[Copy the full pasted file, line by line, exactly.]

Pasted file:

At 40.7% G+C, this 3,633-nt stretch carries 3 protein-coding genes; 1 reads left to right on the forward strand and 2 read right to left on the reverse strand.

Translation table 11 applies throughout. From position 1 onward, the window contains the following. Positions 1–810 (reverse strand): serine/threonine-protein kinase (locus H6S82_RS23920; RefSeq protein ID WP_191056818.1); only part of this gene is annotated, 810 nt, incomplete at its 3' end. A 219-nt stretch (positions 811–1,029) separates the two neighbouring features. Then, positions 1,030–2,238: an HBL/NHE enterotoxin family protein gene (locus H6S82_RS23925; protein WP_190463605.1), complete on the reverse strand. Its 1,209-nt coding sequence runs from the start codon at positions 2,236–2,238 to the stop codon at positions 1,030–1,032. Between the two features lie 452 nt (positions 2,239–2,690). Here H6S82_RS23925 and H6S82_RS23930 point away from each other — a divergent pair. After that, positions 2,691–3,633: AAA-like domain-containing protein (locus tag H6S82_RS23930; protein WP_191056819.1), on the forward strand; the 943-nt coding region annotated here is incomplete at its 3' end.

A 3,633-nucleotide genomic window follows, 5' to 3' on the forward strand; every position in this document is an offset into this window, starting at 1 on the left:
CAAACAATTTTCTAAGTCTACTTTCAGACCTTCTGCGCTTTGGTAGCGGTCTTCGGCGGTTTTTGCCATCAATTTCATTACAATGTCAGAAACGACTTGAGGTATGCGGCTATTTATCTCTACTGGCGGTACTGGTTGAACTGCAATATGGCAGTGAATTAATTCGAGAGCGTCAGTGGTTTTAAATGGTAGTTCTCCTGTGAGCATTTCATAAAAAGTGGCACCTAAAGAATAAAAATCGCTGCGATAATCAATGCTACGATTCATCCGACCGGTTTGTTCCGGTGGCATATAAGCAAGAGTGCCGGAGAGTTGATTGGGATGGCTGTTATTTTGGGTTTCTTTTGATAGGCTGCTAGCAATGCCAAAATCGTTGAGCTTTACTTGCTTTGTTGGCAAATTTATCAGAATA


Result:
At 40.7% G+C, this 3,633-nt stretch carries 3 protein-coding genes; 1 reads left to right on the forward strand and 2 read right to left on the reverse strand.

Translation table 11 applies throughout. From position 1 onward, the window contains the following. Positions 1–810 (reverse strand): serine/threonine-protein kinase (locus H6S82_RS23920; RefSeq protein ID WP_191056818.1); only part of this gene is annotated, 810 nt, incomplete at its 3' end. A 219-nt stretch (positions 811–1,029) separates the two neighbouring features. Then, positions 1,030–2,238: an HBL/NHE enterotoxin family protein gene (locus H6S82_RS23925; protein WP_190463605.1), complete on the reverse strand. Its 1,209-nt coding sequence runs from the start codon at positions 2,236–2,238 to the stop codon at positions 1,030–1,032. Between the two features lie 452 nt (positions 2,239–2,690). Here H6S82_RS23925 and H6S82_RS23930 point away from each other — a divergent pair. After that, positions 2,691–3,633: AAA-like domain-containing protein (locus tag H6S82_RS23930; protein WP_191056819.1), on the forward strand; the 943-nt coding region annotated here is incomplete at its 3' end.

A 3,633-nucleotide genomic window follows, 5' to 3' on the forward strand; every position in this document is an offset into this window, starting at 1 on the left:
CAAACAATTTTCTAAGTCTACTTTCAGACCTTCTGCGCTTTGGTAGCGGTCTTCGGCGGTTTTTGCCATCAATTTCATTACAATGTCAGAAACGACTTGAGGTATGCGGCTATTTATCTCTACTGGCGGTACTGGTTGAACTGCAATATGGCAGTGAATTAATTCGAGAGCGTCAGTGGTTTTAAATGGTAGTTCTCCTGTGAGCATTTCATAAAAAGTGGCACCTAAAGAATAAAAATCGCTGCGATAATCAATGCTACGATTCATCCGACCGGTTTGTTCCGGTGGCATATAAGCAAGAGTGCCGGAGAGTTGATTGGGATGGCTGTTATTTTGGGTTTCTTTTGATAGGCTGCTAGCAATGCCAAAATCGTTGAGCTTTACTTGCTTTGTTGGCAAATTTATCAGAATA